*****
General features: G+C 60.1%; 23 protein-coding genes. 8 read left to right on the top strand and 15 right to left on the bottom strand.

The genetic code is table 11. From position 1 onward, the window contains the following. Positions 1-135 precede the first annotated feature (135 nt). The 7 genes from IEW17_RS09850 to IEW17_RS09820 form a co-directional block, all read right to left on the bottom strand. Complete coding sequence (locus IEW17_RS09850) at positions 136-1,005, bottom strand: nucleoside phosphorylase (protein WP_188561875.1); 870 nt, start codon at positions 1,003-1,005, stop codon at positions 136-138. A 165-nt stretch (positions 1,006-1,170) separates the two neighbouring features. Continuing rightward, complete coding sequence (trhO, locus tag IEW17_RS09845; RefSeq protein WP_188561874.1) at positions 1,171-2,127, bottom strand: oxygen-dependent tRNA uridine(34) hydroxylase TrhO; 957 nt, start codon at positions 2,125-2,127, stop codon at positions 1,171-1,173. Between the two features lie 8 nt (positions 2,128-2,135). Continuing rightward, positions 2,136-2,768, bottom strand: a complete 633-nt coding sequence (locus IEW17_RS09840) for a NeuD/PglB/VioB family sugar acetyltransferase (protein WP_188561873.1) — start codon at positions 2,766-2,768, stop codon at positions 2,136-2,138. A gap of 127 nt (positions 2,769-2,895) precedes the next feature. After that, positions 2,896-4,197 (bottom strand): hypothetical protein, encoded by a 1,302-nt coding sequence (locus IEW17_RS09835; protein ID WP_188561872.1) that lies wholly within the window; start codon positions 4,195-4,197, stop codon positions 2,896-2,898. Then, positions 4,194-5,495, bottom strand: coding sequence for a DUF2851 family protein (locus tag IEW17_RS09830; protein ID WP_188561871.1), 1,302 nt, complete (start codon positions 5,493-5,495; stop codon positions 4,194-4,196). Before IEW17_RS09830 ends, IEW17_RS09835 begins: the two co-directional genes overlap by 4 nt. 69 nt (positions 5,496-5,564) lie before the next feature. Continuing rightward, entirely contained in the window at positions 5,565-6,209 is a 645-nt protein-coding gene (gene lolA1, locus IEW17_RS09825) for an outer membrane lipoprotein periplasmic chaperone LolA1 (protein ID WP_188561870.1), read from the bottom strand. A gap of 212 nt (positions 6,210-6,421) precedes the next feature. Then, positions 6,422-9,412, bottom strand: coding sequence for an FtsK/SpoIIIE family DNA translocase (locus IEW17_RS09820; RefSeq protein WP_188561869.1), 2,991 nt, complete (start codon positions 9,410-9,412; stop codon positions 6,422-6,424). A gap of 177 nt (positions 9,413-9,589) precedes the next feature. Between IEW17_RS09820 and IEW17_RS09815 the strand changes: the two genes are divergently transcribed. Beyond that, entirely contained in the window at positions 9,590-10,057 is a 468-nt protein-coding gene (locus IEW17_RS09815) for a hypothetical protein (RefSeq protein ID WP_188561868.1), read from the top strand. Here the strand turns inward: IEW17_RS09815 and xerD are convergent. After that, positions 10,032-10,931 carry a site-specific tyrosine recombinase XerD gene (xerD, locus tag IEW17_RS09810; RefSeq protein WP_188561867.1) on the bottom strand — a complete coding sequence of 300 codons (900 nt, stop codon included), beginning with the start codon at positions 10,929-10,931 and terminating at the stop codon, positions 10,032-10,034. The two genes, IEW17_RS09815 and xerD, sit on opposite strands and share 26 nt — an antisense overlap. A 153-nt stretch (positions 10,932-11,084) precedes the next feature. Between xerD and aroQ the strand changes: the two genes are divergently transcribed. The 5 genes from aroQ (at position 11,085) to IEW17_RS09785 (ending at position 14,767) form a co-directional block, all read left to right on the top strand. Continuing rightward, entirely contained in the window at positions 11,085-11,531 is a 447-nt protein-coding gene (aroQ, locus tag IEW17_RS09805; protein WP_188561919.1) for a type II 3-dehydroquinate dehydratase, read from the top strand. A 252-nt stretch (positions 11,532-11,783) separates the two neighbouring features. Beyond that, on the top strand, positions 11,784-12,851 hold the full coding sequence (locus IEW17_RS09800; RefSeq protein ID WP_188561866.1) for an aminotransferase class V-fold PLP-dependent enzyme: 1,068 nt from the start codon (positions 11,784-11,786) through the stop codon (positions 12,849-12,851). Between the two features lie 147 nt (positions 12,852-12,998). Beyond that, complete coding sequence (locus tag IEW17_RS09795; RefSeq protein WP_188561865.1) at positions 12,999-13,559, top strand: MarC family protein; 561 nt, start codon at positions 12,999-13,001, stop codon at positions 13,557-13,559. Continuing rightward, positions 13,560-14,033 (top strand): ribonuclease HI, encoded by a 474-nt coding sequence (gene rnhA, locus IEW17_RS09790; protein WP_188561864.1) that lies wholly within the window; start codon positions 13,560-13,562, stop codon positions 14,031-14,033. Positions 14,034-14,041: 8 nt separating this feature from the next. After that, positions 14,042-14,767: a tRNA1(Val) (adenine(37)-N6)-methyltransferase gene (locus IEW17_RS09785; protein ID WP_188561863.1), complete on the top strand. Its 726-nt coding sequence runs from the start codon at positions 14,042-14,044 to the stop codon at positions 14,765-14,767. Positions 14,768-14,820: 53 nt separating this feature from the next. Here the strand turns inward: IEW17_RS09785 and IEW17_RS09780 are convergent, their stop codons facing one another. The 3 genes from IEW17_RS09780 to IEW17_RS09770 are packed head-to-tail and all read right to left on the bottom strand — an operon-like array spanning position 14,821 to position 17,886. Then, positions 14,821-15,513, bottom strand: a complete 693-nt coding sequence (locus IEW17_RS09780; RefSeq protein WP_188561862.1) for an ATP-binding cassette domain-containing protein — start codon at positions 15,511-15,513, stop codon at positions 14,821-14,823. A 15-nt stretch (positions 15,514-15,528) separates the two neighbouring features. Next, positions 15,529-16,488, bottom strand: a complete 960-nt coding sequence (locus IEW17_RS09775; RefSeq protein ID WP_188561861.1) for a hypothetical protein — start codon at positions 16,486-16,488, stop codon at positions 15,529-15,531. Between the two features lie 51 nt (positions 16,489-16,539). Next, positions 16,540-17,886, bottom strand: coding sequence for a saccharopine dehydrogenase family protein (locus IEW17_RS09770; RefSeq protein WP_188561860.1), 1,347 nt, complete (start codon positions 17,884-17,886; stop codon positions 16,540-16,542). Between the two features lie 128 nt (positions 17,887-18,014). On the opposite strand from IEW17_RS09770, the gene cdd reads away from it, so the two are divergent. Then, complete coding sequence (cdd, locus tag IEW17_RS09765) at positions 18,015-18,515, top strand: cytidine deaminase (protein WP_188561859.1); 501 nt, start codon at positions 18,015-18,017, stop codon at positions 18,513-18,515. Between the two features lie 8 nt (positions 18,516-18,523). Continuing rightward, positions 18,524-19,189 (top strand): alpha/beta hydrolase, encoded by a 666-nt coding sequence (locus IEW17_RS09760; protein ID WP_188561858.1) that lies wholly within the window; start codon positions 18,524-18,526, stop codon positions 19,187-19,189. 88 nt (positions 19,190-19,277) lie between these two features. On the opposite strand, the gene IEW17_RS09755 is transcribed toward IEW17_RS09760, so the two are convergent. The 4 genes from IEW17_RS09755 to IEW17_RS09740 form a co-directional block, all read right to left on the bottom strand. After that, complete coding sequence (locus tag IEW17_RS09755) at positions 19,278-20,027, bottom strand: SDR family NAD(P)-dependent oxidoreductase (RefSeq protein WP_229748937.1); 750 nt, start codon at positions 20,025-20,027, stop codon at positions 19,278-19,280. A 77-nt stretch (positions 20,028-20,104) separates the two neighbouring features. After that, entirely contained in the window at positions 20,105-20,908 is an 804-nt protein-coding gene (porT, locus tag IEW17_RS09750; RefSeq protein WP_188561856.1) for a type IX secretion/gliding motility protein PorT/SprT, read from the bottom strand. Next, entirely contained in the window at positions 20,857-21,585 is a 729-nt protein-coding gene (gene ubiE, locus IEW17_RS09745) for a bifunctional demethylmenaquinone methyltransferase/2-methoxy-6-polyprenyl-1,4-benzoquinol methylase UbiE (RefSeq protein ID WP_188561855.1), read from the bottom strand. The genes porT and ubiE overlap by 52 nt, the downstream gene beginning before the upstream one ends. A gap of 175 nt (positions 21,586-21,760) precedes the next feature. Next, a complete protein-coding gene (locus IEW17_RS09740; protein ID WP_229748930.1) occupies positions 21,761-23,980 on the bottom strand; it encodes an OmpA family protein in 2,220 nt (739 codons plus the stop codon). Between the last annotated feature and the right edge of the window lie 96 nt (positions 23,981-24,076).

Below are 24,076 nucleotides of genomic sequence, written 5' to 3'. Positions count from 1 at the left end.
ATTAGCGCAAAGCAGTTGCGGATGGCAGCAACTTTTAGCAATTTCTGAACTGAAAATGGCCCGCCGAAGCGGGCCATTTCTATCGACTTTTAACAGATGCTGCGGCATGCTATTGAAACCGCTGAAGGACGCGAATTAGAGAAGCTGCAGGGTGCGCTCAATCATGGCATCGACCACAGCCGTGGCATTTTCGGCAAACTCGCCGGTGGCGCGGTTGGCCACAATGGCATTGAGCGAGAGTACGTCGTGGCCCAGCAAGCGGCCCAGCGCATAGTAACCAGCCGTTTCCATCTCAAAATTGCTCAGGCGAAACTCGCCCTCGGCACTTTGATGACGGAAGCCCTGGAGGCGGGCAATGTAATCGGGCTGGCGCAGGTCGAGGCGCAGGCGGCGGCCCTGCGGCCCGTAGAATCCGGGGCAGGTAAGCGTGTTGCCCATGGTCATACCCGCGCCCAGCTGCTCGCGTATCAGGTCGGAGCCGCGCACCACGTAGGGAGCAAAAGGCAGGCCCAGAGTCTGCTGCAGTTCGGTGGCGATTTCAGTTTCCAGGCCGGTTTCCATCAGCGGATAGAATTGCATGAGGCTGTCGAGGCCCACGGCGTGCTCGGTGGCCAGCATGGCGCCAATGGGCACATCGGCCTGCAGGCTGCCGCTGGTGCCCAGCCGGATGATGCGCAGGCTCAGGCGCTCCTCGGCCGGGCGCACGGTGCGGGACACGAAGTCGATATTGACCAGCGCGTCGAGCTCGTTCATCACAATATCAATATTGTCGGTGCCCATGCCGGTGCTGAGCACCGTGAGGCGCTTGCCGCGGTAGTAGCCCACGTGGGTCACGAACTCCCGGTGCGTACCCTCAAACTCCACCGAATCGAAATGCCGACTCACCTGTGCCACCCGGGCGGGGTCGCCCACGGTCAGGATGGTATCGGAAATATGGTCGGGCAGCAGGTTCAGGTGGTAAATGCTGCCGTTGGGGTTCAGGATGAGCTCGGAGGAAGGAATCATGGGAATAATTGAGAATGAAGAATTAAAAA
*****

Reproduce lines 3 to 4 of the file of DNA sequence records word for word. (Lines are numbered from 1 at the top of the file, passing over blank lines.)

Below are 24,076 nucleotides of genomic sequence, written 5' to 3'. Positions count from 1 at the left end.
ATTAGCGCAAAGCAGTTGCGGATGGCAGCAACTTTTAGCAATTTCTGAACTGAAAATGGCCCGCCGAAGCGGGCCATTTCTATCGACTTTTAACAGATGCTGCGGCATGCTATTGAAACCGCTGAAGGACGCGAATTAGAGAAGCTGCAGGGTGCGCTCAATCATGGCATCGACCACAGCCGTGGCATTTTCGGCAAACTCGCCGGTGGCGCGGTTGGCCACAATGGCATTGAGCGAGAGTACGTCGTGGCCCAGCAAGCGGCCCAGCGCATAGTAACCAGCCGTTTCCATCTCAAAATTGCTCAGGCGAAACTCGCCCTCGGCACTTTGATGACGGAAGCCCTGGAGGCGGGCAATGTAATCGGGCTGGCGCAGGTCGAGGCGCAGGCGGCGGCCCTGCGGCCCGTAGAATCCGGGGCAGGTAAGCGTGTTGCCCATGGTCATACCCGCGCCCAGCTGCTCGCGTATCAGGTCGGAGCCGCGCACCACGTAGGGAGCAAAAGGCAGGCCCAGAGTCTGCTGCAGTTCGGTGGCGATTTCAGTTTCCAGGCCGGTTTCCATCAGCGGATAGAATTGCATGAGGCTGTCGAGGCCCACGGCGTGCTCGGTGGCCAGCATGGCGCCAATGGGCACATCGGCCTGCAGGCTGCCGCTGGTGCCCAGCCGGATGATGCGCAGGCTCAGGCGCTCCTCGGCCGGGCGCACGGTGCGGGACACGAAGTCGATATTGACCAGCGCGTCGAGCTCGTTCATCACAATATCAATATTGTCGGTGCCCATGCCGGTGCTGAGCACCGTGAGGCGCTTGCCGCGGTAGTAGCCCACGTGGGTCACGAACTCCCGGTGCGTACCCTCAAACTCCACCGAATCGAAATGCCGACTCACCTGTGCCACCCGGGCGGGGTCGCCCACGGTCAGGATGGTATCGGAAATATGGTCGGGCAGCAGGTTCAGGTGGTAAATGCTGCCGTTGGGGTTCAGGATGAGCTCGGAGGAAGGAATCATGGGAATAATTGAGAATGAAGAATTAAAAA